Operator’s Verdict

LAST YEAR Earthline, a large independent earthmoving, recycling and quarrying company, upgraded its fleet with 26 new Scania tippers. With more than 70 tippers in their livery, Earthline ordered a selection of 410hp Scania XT P- and G-series 8×4 trucks.

‘Designed for arduous operation, XT vehicles boast a tough exterior including a steel bumper, robust rear view mirrors, suspension designed for heavy duty usage and headlamp protection,’ enthused Malachi Chambers, general manager of Earthline, who confirmed that the trucks are on a two year repair and maintenance plan that comes as standard on Scania construction trucks and have opted to take a third year driveline warranty.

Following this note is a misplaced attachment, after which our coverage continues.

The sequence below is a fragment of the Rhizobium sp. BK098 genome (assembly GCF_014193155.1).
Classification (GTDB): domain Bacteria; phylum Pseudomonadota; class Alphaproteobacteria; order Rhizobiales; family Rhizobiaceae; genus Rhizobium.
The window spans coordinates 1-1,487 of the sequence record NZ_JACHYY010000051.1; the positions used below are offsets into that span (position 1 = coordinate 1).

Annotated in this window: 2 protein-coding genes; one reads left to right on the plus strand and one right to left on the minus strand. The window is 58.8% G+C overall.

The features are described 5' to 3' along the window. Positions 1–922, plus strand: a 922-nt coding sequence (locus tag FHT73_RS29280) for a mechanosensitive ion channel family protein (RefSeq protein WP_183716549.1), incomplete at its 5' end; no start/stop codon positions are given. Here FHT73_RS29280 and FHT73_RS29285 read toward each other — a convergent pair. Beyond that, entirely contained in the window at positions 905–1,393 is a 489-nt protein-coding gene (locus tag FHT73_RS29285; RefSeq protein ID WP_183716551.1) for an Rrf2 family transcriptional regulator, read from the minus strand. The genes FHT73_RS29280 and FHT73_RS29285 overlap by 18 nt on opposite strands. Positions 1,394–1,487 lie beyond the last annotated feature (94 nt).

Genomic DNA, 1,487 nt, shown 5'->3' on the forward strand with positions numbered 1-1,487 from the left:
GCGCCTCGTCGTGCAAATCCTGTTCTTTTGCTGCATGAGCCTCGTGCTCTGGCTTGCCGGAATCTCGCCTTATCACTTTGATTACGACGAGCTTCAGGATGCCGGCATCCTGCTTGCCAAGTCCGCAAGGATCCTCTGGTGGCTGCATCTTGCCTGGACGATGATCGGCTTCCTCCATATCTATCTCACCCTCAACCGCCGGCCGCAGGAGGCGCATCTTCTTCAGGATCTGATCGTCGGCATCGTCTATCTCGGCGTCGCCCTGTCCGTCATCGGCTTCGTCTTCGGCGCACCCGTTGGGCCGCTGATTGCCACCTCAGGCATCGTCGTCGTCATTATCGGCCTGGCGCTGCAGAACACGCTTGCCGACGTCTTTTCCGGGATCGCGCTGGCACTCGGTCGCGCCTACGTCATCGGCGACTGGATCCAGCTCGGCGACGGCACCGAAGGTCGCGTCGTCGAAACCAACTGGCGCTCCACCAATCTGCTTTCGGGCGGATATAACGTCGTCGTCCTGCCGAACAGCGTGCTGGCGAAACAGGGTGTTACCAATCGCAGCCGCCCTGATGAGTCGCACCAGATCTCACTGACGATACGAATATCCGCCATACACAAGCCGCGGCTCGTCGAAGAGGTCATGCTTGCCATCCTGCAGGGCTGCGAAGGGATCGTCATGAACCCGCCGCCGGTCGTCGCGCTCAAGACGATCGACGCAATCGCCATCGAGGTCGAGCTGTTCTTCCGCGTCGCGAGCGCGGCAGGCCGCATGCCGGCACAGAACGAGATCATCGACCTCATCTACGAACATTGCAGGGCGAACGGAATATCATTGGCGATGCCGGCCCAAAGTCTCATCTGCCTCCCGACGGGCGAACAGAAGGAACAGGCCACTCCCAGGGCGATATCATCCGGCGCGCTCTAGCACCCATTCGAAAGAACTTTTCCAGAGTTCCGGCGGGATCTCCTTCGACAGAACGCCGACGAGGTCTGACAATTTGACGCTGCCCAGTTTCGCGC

‘Uptime is important to any business,’ he said, ‘and ours is no exception. So, working with a company who we feel also cares about our wheels turning is great. The effort that the service team at Scania Swindon make is amazing. Alongside the product, they are one of the reasons we buy Scania.

‘With the amount of new technology and features on the products, we decided to go with the repair and maintenance package because we know they’re being looked after by Scania’s trained technicians who know the product inside and out.’

Earthline also chose to add a Brigade Electronics six way recordable camera system with Sidescan as well as Scania City Safe windows in all their new cabs, all for the added safety of vulnerable road users, increased visibility and convenience.